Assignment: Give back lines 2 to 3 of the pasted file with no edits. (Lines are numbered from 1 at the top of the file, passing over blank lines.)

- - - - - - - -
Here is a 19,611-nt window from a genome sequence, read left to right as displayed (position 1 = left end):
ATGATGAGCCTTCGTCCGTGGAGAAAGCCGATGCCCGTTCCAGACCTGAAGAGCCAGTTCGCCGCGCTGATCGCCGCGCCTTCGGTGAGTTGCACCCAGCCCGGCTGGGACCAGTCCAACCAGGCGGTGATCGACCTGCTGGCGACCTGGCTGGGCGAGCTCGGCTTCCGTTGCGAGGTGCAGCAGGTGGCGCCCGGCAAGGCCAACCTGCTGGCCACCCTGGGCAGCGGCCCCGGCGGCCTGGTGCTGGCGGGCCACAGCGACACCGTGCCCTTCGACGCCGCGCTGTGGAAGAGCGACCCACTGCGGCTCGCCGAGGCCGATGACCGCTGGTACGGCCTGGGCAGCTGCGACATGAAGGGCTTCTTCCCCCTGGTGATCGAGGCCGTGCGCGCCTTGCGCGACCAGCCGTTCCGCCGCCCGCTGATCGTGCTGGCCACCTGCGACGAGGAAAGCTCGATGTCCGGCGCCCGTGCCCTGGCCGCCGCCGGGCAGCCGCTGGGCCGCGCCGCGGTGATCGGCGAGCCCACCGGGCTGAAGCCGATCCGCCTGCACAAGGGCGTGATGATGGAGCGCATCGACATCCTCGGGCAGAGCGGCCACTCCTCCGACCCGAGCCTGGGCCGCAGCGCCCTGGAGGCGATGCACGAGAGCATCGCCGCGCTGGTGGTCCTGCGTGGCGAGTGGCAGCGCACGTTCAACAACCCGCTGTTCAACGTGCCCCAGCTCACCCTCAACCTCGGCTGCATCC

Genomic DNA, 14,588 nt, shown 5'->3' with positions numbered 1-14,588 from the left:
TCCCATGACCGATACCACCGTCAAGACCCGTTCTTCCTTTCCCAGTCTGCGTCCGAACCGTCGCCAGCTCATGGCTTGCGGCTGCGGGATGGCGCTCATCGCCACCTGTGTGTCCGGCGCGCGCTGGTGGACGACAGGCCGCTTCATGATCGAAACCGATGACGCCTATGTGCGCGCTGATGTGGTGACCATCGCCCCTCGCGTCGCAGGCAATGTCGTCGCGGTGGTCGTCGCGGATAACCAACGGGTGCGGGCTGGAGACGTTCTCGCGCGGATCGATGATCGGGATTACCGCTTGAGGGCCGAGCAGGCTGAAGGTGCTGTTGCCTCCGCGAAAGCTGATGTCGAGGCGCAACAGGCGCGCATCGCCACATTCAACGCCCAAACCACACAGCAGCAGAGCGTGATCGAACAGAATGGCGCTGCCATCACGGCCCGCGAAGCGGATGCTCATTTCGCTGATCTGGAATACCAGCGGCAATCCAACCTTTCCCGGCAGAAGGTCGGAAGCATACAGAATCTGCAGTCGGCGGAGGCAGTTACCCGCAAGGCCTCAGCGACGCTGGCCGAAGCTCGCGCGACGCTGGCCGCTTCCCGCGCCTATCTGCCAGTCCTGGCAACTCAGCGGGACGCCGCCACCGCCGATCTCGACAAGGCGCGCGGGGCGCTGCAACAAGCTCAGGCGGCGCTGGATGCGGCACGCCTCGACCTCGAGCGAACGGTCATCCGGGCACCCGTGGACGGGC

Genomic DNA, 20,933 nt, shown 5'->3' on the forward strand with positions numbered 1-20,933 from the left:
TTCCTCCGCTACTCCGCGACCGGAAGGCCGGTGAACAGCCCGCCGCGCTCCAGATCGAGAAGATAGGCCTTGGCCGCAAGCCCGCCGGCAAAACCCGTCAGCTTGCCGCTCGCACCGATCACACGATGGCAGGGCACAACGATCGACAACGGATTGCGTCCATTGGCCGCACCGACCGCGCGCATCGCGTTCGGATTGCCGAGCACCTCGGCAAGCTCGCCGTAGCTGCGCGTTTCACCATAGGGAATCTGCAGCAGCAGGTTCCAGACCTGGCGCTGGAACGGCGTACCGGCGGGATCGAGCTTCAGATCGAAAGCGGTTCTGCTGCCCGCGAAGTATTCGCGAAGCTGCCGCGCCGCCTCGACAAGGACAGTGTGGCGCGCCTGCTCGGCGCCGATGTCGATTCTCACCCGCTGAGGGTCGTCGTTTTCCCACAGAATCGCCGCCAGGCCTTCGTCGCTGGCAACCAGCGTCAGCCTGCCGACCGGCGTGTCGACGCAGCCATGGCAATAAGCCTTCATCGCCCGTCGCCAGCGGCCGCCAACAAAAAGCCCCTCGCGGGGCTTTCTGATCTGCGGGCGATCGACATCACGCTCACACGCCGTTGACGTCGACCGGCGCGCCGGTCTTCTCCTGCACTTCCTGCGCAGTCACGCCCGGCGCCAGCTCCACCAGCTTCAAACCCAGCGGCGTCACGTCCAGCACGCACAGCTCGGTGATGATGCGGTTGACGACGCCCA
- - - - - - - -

ATGATGAGCCTTCGTCCGTGGAGAAAGCCGATGCCCGTTCCAGACCTGAAGAGCCAGTTCGCCGCGCTGATCGCCGCGCCTTCGGTGAGTTGCACCCAGCCCGGCTGGGACCAGTCCAACCAGGCGGTGATCGACCTGCTGGCGACCTGGCTGGGCGAGCTCGGCTTCCGTTGCGAGGTGCAGCAGGTGGCGCCCGGCAAGGCCAACCTGCTGGCCACCCTGGGCAGCGGCCCCGGCGGCCTGGTGCTGGCGGGCCACAGCGACACCGTGCCCTTCGACGCCGCGCTGTGGAAGAGCGACCCACTGCGGCTCGCCGAGGCCGATGACCGCTGGTACGGCCTGGGCAGCTGCGACATGAAGGGCTTCTTCCCCCTGGTGATCGAGGCCGTGCGCGCCTTGCGCGACCAGCCGTTCCGCCGCCCGCTGATCGTGCTGGCCACCTGCGACGAGGAAAGCTCGATGTCCGGCGCCCGTGCCCTGGCCGCCGCCGGGCAGCCGCTGGGCCGCGCCGCGGTGATCGGCGAGCCCACCGGGCTGAAGCCGATCCGCCTGCACAAGGGCGTGATGATGGAGCGCATCGACATCCTCGGGCAGAGCGGCCACTCCTCCGACCCGAGCCTGGGCCGCAGCGCCCTGGAGGCGATGCACGAGAGCATCGCCGCGCTGGTGGTCCTGCGTGGCGAGTGGCAGCGCACGTTCAACAACCCGCTGTTCAACGTGCCCCAGCTCACCCTCAACCTCGGCTGCATCC

Genomic DNA, 14,588 nt, shown 5'->3' with positions numbered 1-14,588 from the left: